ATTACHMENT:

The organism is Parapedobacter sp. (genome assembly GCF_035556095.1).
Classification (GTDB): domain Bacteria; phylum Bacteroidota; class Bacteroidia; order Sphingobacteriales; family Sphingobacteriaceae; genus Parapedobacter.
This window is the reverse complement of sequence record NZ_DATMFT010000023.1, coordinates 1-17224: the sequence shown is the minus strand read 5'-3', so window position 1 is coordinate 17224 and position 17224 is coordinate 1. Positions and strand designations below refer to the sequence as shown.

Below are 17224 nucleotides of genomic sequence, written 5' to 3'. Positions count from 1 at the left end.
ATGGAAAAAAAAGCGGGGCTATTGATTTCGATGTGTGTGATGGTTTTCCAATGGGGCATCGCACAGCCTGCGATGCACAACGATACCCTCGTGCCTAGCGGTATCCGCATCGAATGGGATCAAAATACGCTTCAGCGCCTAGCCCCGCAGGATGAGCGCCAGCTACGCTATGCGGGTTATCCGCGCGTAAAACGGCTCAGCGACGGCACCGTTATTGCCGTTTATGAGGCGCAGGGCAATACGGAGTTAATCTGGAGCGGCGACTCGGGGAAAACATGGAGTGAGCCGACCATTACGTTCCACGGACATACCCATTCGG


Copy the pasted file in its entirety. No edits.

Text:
The organism is Parapedobacter sp. (genome assembly GCF_035556095.1).
Classification (GTDB): domain Bacteria; phylum Bacteroidota; class Bacteroidia; order Sphingobacteriales; family Sphingobacteriaceae; genus Parapedobacter.
This window is the reverse complement of sequence record NZ_DATMFT010000023.1, coordinates 1-17224: the sequence shown is the minus strand read 5'-3', so window position 1 is coordinate 17224 and position 17224 is coordinate 1. Positions and strand designations below refer to the sequence as shown.

Below are 17224 nucleotides of genomic sequence, written 5' to 3'. Positions count from 1 at the left end.
ATGGAAAAAAAAGCGGGGCTATTGATTTCGATGTGTGTGATGGTTTTCCAATGGGGCATCGCACAGCCTGCGATGCACAACGATACCCTCGTGCCTAGCGGTATCCGCATCGAATGGGATCAAAATACGCTTCAGCGCCTAGCCCCGCAGGATGAGCGCCAGCTACGCTATGCGGGTTATCCGCGCGTAAAACGGCTCAGCGACGGCACCGTTATTGCCGTTTATGAGGCGCAGGGCAATACGGAGTTAATCTGGAGCGGCGACTCGGGGAAAACATGGAGTGAGCCGACCATTACGTTCCACGGACATACCCATTCGG